In response to the Indonesian government’s initiative to allow disembarkation and provide emergency assistance for 99 Rohingya refugees stranded off the northern coast of Aceh, Amnesty International Indonesia Executive Director Usman Hamid said:
“The Indonesian authorities deserve credit for letting this rescue by local fishermen go ahead.
“Likewise Indonesia has shown humanity in its treatment of these Rohingya children, women and men since last week. Anyone who has gone through such an ordeal needs food, shelter and health services, including protection from COVID-19. Their health must come first.
“One week after those heroic scenes, hundreds of Rohingya people remain stranded at sea. The region cannot abandon them. There must be shared responsibility among regional countries in order to organise urgent search and rescue and prevent others from facing the same dangers.
“Through the Foreign Affairs Ministry, the Indonesian government should proactively lead a regional high-level dialogue that addresses the issue of Rohingya people stranded at sea.
“As co-chair of the Bali Process, and having led by example in recent days, Indonesia is perfectly placed to get traction and ultimately save more lives. This is an emergency.”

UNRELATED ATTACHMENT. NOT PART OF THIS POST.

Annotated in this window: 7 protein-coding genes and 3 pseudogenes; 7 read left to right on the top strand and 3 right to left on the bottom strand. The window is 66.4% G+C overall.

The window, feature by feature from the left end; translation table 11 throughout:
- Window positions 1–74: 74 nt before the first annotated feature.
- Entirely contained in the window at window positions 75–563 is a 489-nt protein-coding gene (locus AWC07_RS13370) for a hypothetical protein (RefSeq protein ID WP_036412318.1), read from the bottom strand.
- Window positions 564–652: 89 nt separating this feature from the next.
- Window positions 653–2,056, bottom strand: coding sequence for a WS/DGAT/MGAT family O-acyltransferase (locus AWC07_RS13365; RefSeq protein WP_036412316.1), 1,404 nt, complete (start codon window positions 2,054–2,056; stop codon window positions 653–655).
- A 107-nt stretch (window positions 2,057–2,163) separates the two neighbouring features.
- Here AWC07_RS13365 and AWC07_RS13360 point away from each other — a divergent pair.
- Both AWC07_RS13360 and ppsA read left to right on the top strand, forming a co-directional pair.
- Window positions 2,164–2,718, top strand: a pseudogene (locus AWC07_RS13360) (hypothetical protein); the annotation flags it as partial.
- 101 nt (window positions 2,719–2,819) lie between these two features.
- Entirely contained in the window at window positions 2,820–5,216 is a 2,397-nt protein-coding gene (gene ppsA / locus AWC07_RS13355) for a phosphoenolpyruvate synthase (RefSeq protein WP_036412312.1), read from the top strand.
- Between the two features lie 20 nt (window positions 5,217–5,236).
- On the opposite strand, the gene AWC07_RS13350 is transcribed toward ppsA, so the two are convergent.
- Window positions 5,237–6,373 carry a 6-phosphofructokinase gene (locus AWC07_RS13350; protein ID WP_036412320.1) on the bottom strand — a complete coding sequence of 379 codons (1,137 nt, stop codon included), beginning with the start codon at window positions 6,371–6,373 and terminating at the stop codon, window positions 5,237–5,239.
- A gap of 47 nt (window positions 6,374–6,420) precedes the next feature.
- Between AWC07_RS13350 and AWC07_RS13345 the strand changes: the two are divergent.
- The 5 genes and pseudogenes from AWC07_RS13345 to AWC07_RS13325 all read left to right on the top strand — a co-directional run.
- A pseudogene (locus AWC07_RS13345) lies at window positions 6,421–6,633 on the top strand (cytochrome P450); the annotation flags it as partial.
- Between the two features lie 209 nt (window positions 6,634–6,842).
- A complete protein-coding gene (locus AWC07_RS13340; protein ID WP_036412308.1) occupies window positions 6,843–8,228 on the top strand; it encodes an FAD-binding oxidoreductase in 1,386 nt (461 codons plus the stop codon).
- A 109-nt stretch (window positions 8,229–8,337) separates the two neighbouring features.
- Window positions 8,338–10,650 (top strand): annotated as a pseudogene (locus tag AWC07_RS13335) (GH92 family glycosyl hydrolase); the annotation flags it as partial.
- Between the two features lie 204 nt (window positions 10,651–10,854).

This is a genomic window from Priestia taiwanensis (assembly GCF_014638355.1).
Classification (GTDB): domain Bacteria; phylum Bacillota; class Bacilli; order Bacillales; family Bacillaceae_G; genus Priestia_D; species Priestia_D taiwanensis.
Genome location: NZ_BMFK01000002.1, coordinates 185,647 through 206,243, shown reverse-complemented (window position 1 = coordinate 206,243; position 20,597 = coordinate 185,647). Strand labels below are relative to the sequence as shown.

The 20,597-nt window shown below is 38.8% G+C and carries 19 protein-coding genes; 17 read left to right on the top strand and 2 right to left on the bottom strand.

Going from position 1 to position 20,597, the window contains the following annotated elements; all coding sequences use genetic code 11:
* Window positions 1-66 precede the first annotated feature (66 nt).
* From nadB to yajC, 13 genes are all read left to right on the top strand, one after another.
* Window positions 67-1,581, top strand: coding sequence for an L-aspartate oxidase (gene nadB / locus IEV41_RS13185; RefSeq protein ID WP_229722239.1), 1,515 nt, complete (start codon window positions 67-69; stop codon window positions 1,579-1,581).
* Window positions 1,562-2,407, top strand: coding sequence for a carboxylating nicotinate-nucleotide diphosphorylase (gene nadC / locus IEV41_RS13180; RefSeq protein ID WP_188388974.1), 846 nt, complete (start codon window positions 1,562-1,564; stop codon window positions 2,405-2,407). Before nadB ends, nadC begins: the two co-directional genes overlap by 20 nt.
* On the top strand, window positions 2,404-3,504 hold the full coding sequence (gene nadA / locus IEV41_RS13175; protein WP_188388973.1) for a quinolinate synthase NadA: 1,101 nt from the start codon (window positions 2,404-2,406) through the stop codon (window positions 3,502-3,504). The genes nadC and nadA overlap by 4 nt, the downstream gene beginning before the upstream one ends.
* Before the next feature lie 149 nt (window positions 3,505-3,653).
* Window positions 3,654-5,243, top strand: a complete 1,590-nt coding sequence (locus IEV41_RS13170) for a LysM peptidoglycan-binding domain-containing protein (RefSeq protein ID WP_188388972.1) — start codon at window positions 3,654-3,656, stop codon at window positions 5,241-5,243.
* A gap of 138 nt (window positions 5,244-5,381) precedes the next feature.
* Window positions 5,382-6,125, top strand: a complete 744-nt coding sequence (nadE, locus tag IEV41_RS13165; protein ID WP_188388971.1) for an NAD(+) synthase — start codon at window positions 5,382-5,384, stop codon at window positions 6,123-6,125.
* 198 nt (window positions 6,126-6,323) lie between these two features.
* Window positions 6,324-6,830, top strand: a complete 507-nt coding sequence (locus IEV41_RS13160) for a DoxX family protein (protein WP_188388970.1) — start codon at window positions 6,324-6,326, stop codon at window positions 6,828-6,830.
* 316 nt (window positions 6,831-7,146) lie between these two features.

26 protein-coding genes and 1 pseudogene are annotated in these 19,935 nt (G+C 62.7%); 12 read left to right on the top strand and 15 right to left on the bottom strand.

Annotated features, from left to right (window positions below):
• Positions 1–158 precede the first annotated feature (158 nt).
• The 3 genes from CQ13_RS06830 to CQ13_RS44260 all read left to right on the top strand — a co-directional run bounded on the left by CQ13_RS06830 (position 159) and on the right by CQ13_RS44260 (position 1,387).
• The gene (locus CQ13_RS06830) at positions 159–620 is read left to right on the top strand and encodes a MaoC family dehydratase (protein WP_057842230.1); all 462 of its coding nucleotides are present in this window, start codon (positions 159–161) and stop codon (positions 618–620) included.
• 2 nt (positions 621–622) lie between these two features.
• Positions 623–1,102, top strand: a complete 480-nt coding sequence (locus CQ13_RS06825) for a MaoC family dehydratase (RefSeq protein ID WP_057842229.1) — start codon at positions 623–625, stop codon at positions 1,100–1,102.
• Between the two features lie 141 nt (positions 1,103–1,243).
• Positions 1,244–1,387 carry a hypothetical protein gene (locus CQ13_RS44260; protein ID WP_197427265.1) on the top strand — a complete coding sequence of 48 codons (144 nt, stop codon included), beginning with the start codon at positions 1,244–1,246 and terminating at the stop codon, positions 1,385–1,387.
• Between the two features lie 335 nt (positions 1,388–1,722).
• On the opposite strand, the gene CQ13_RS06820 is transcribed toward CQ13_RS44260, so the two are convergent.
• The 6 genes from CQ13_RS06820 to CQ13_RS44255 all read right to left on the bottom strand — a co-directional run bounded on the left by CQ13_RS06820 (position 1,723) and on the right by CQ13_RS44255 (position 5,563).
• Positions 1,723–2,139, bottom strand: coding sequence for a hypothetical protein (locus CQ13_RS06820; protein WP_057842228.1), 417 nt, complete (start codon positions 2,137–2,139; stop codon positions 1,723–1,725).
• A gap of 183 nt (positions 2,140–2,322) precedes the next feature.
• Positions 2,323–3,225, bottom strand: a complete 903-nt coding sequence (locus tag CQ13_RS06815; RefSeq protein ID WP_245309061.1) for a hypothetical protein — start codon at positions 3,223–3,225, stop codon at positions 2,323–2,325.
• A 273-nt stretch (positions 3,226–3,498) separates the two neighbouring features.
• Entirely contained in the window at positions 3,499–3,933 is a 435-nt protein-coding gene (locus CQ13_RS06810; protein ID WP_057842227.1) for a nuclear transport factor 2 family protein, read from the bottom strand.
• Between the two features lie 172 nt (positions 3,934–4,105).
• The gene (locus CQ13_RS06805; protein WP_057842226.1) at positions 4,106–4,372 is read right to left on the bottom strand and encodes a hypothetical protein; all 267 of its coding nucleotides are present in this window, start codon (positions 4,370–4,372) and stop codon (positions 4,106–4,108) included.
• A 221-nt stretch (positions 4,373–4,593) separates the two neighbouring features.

On 2 July 2020, the European Union praised Indonesian Government’s decision to provide 99 Rohingya refugees with emergency assistance.
The refugees, mostly children, previously disembarked on 25 June in North Aceh after local people urged authorities to save them and protested until they were brought to shore. A few days earlier, the boat was spotted in Seunuddon Beach, North Aceh, by local fishermen who then reported their finding to local authorities.
Foreign Affairs Minister Retno Marsudi has pledged that the government will move the 99 survivors to a better shelter in Muara Dua, Lhokseumawe. She also said that the government had been working with the United Nations High Commissioner for Refugees (UNHCR) and the International Organization for Migration (IOM) to ensure the well-being of the refugees.
Reports from Amnesty International’s partnering organizations said that there is another boat currently at sea with an estimated 800 Rohingya on board.
International law imposes obligations on states to protect the human rights of refugees arriving on their shores.
The principle of non-refoulement obliges states not to return anyone to a place where they would be at risk of persecution or other serious human rights violations. The principle is the cornerstone of international refugee protection and is fundamental to the absolute prohibition of torture and cruel, inhuman or degrading treatment or punishment.
Indonesia is not a party to the 1951 UN Convention Relating to the Status of Refugees (Refugee Convention) or its 1967 Protocol. However, the principle of non-refoulement is also protected under general international human rights law, as well as customary international law, which is binding on all states without exception.